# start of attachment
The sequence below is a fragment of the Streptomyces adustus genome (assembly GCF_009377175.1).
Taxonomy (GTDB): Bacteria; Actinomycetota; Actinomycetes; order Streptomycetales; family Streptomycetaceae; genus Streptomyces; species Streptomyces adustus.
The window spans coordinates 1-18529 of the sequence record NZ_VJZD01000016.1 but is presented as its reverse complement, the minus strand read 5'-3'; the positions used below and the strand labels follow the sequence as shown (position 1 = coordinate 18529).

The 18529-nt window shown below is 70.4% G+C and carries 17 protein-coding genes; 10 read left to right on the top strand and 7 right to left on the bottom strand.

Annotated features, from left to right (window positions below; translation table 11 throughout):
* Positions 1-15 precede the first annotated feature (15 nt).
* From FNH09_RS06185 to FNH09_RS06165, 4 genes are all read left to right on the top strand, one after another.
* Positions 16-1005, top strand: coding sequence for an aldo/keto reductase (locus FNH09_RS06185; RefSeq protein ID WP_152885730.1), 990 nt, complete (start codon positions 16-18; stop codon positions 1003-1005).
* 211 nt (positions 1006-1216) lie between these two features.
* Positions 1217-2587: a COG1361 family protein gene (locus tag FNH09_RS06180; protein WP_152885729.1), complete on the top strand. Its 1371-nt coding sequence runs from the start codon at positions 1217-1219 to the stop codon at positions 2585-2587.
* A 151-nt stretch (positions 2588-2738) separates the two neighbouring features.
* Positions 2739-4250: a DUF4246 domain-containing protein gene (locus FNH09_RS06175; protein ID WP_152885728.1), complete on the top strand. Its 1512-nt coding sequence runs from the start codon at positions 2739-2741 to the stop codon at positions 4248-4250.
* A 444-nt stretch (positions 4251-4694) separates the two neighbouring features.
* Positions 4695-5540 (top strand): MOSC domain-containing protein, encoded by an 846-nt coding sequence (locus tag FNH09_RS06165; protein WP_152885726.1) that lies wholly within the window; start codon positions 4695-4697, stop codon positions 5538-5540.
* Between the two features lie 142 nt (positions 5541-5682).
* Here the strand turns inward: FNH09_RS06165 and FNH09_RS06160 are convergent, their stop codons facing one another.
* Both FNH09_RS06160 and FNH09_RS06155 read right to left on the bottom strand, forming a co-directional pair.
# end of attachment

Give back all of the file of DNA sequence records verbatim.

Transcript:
The sequence below is a fragment of the Streptomyces adustus genome (assembly GCF_009377175.1).
Taxonomy (GTDB): Bacteria; Actinomycetota; Actinomycetes; order Streptomycetales; family Streptomycetaceae; genus Streptomyces; species Streptomyces adustus.
The window spans coordinates 1-18529 of the sequence record NZ_VJZD01000016.1 but is presented as its reverse complement, the minus strand read 5'-3'; the positions used below and the strand labels follow the sequence as shown (position 1 = coordinate 18529).

The 18529-nt window shown below is 70.4% G+C and carries 17 protein-coding genes; 10 read left to right on the top strand and 7 right to left on the bottom strand.

Annotated features, from left to right (window positions below; translation table 11 throughout):
* Positions 1-15 precede the first annotated feature (15 nt).
* From FNH09_RS06185 to FNH09_RS06165, 4 genes are all read left to right on the top strand, one after another.
* Positions 16-1005, top strand: coding sequence for an aldo/keto reductase (locus FNH09_RS06185; RefSeq protein ID WP_152885730.1), 990 nt, complete (start codon positions 16-18; stop codon positions 1003-1005).
* 211 nt (positions 1006-1216) lie between these two features.
* Positions 1217-2587: a COG1361 family protein gene (locus tag FNH09_RS06180; protein WP_152885729.1), complete on the top strand. Its 1371-nt coding sequence runs from the start codon at positions 1217-1219 to the stop codon at positions 2585-2587.
* A 151-nt stretch (positions 2588-2738) separates the two neighbouring features.
* Positions 2739-4250: a DUF4246 domain-containing protein gene (locus FNH09_RS06175; protein ID WP_152885728.1), complete on the top strand. Its 1512-nt coding sequence runs from the start codon at positions 2739-2741 to the stop codon at positions 4248-4250.
* A 444-nt stretch (positions 4251-4694) separates the two neighbouring features.
* Positions 4695-5540 (top strand): MOSC domain-containing protein, encoded by an 846-nt coding sequence (locus tag FNH09_RS06165; protein WP_152885726.1) that lies wholly within the window; start codon positions 4695-4697, stop codon positions 5538-5540.
* Between the two features lie 142 nt (positions 5541-5682).
* Here the strand turns inward: FNH09_RS06165 and FNH09_RS06160 are convergent, their stop codons facing one another.
* Both FNH09_RS06160 and FNH09_RS06155 read right to left on the bottom strand, forming a co-directional pair.